To the best of my knowledge, I was saved when I was nine years old. As a young Christian, I told my friends about Jesus, about His dying on the cross and rising from the dead for our sins, and about His imminent return to rapture His Church. I prayed for my friends daily so that they would not reject Christ, die, and go to hell; but I prayed for them with more urgency that they would not be left behind at the rapture, for it was going to happen any day.
In this way, eager expectation consumed me and compelled me to convince my peers that Christ is the Way. I zealously believed I was living in the last days of grace, and that time was almost over. I feared, hoped and expected that one day very, very soon I was going to be taken with the Church from the face of the planet, and all of my non-Christian friends were going to be left behind to experience a time of unparalleled distress and terror under the one-world government of the Antichrist. During his reign, I believed, he was going to torment and kill all who would be converted to Christ. This was why it was imperative for me to convert as many of my friends as I could. I didn't want them to be terrified, tortured, and put to death. I wanted them instead to be converted and raptured before "the Great Tribulation."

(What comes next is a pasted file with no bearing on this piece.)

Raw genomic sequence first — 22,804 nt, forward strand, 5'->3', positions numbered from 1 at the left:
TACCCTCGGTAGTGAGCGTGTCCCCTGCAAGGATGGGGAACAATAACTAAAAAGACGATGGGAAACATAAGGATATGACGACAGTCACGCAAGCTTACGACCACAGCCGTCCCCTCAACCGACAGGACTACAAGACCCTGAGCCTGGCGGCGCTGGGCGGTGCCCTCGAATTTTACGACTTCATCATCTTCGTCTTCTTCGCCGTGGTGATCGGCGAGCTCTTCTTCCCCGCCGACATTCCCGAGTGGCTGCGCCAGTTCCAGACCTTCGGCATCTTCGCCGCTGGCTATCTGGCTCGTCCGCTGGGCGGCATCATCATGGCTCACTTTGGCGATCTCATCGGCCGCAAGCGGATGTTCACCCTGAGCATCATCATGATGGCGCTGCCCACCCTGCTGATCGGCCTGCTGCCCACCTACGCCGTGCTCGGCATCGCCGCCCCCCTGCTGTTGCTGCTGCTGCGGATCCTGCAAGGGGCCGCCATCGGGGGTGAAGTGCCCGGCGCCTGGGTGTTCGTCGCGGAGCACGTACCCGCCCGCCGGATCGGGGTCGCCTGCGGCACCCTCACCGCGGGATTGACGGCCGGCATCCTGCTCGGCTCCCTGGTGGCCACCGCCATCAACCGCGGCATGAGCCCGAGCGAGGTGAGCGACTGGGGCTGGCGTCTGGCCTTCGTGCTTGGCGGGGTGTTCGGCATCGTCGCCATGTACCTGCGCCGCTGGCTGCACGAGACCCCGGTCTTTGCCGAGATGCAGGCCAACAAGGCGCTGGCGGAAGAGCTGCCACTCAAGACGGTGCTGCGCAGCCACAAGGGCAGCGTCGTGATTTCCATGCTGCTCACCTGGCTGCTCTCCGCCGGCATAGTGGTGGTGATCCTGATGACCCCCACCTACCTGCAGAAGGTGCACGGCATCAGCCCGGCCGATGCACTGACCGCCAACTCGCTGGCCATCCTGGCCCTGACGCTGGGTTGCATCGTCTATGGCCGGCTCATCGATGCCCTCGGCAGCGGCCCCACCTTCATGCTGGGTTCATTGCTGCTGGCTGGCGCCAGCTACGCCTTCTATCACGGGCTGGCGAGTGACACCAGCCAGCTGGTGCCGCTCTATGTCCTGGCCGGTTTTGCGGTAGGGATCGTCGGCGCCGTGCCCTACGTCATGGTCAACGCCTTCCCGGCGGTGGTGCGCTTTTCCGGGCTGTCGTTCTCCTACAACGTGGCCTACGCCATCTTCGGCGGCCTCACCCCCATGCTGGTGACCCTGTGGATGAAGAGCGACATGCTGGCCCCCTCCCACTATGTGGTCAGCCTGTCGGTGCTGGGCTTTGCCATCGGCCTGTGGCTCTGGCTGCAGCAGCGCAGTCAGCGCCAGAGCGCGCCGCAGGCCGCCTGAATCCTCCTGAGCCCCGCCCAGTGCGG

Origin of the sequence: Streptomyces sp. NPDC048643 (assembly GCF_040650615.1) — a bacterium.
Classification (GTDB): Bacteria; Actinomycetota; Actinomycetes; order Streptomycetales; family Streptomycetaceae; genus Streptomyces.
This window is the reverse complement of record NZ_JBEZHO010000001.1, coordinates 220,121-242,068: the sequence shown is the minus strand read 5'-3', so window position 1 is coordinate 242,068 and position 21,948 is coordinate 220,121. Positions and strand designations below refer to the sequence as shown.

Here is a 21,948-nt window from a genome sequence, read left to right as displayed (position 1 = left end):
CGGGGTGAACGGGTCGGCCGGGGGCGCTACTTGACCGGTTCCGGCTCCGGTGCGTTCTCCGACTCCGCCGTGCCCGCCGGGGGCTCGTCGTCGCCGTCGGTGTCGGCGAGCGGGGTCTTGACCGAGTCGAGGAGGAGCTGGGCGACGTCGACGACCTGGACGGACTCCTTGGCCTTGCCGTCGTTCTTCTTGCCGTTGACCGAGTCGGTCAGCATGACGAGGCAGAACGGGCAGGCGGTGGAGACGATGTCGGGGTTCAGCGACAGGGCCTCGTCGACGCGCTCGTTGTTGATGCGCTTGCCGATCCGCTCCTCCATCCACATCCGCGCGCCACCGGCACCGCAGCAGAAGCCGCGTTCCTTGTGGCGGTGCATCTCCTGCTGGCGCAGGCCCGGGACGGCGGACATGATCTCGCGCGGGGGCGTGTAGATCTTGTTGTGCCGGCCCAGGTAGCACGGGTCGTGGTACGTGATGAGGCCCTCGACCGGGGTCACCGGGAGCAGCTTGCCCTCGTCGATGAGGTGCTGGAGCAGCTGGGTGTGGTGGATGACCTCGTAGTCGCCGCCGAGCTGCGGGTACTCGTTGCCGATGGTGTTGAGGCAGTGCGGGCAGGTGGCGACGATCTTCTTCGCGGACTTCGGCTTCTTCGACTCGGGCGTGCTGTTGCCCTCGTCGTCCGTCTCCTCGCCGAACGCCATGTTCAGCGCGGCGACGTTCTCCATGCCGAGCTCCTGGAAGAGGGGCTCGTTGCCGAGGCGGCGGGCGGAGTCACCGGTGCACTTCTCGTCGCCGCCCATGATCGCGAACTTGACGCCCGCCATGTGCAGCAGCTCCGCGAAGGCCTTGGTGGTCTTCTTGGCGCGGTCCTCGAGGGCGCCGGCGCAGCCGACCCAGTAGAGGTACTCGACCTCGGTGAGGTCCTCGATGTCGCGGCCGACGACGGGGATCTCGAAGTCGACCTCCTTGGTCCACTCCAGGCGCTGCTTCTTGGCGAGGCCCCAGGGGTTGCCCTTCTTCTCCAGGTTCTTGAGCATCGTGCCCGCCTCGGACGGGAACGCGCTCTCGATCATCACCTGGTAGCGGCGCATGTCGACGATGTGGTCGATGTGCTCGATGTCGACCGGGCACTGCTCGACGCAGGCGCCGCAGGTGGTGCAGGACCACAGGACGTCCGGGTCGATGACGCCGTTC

At the end of the Beast's 7-year reign, I believed, Christ was to return and set up His 1000-year in-the-flesh reign in Jerusalem with the Jews, during which time Satan was going to be bound in a bottomless pit. Then at the end of the 1,000 year reign of Christ, Satan was going to be allowed back for a short time, and then God was to completely destroy him. Finally, the universe was going to be literally perfect in every way forever.
Though I didn't know at the time what it was called, I believed in dispensational premillennialism. My favorite pieces of literature were a comic book version of Hal Lindsey's There's a New World Coming, by Spire Christian Comics, and a number of eschatological tracts by Chick Publications.
Years later, after graduating from high school during a time of personal spiritual turmoil, I began studying the Bible earnestly to test and prove my beliefs. To my dismay, I soon began to find that what I believed did not easily harmonize with what I read in the Bible.
I gradually began to abandon the eschatological emphasis in my life, and for all practical purposes abandoned my confidence in being able to understand eschatology, because it began to become a complex puzzle far beyond my ability to solve. During that time, I began to center my studies more in the doctrine of personal salvation; and indeed I had to, because I had come to the realization, partly from my study of prophecy, that the more I endeavored to rely on the Bible for my life, the more in it I found that I couldn't understand. And I knew that the more I didn't understand in the Bible, the more likely it was that I could be misunderstanding God's plan of salvation. By this means of reasoning, I began to doubt my salvation. If I didn't understand God's Word, how could I possibly know if I was living in accordance with it? So during that time I studied the Word diligently and fearfully to find what His plan of salvation really is.